Social Robots are increasingly applied in healthcare and education. Pedagogical Agents (PAs) are being developed to adapt to the users knowledge, and efforts are made in strategic action selection: what action is appropriate given the context and user preference. However, the issues of how these actions can be appropriately communicated receives less attention. In this paper we propose the development of an adaptive pedagogical interaction style for a robot. We discuss the role of style in human-human interaction and the lack thereof in human-robot interaction. While human educators heavily rely on their ability to identify and respond accordingly to social signals in a fluent and natural way, robots cannot adapt their style of interaction effectively. By adapting the pedagogical interaction style of a robot to the learner and context we expect to be able to create rich and fruitful personalized educational interactions and ultimately facilitate social bonding between the learner and robot. In this position paper we present our view as a starting point for the management of this interaction style. As a basis for the proposition, pedagogic and motivational theories are used.
We study turn-taking behaviour in non-cooperative dialogue for the development of believable characters in a serious game for conversational skill learning in the police interview context. We describe a perception study to see how participants perceive a suspect’s interpersonal stance, rapport, face, and deception when the turn-taking of the subject varies. We influence the perception of the suspect’s stance by altering the timing of the start of speech with respect to the ending of the interlocutor’s speech. The results of the study contribute to the development of an embodied conversational agent capable of natural humansystem conversation with appropriate turn-taking behaviour.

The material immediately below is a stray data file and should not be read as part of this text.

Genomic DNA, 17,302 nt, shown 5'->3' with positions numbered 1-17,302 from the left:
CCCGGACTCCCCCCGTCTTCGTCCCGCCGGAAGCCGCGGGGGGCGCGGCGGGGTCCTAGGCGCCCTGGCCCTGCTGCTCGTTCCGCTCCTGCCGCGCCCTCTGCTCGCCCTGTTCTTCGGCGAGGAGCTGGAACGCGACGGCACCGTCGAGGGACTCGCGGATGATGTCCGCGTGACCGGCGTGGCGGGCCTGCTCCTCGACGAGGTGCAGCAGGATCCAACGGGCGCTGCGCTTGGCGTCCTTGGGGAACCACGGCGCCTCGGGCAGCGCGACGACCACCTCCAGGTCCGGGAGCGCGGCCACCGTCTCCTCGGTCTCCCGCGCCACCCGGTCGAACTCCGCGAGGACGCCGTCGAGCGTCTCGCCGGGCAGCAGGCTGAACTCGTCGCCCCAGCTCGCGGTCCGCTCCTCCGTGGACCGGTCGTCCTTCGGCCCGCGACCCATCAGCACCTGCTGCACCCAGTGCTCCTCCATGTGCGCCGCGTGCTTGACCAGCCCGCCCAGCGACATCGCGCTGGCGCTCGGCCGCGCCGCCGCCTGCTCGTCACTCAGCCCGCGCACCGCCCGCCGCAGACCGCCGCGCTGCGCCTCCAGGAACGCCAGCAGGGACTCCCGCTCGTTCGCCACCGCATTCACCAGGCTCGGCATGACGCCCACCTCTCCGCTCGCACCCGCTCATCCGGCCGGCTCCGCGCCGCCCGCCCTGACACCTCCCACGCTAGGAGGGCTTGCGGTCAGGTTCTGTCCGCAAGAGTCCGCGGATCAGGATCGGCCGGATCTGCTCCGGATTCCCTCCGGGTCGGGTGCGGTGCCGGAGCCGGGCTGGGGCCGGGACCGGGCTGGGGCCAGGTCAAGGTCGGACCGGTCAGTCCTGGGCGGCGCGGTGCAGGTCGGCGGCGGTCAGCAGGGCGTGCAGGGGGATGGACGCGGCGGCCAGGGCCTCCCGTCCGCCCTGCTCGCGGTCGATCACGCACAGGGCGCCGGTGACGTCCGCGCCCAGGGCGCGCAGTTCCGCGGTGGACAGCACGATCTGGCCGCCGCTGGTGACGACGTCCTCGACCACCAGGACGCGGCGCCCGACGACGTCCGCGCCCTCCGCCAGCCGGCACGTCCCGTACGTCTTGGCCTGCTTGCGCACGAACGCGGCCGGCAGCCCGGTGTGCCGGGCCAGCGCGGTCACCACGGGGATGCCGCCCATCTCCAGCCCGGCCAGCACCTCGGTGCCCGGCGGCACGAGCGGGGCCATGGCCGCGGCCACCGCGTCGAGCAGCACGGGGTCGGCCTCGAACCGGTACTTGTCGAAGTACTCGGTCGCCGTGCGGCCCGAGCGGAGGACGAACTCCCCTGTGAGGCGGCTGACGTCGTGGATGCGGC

A serious game for learning the social skills required for effective police interviewing is a challenging idea. Building artificial conversational characters that play the role of a suspect in a police interrogation game requires computational models of police interviews as well as of the internal psychological mechanisms that determine the behaviour of suspects in this special type of dialogues. Leary’s interactional circumplex is used in police interview training as a theoretical framework to understand how suspects take stance during an interview and how this is related to the stance and the strategy that the interviewer takes. Interactional stance is a fuzzy notion. The question that we consider here is whether different observers of police interviews agree on the type of stance that suspect and policemen take and express in a face-to-face interview. We analyzed police interviews and report about a stance annotation exercise. We conclude that although inter- annotator agreement on stance labeling on the level of speech segments is low, a majority voting “meta-annotator” is able to reveal the important dynamics in stance taking in a police interview. Then we explore the relation between the stance taken by the suspect and turn-taking behaviour, overlaps, interruptions, pauses and silences. Our findings contribute to building computational models of non-player characters that allow more natural turn-taking behaviour in serious games instead of the one-at-a-time regime in interview training games.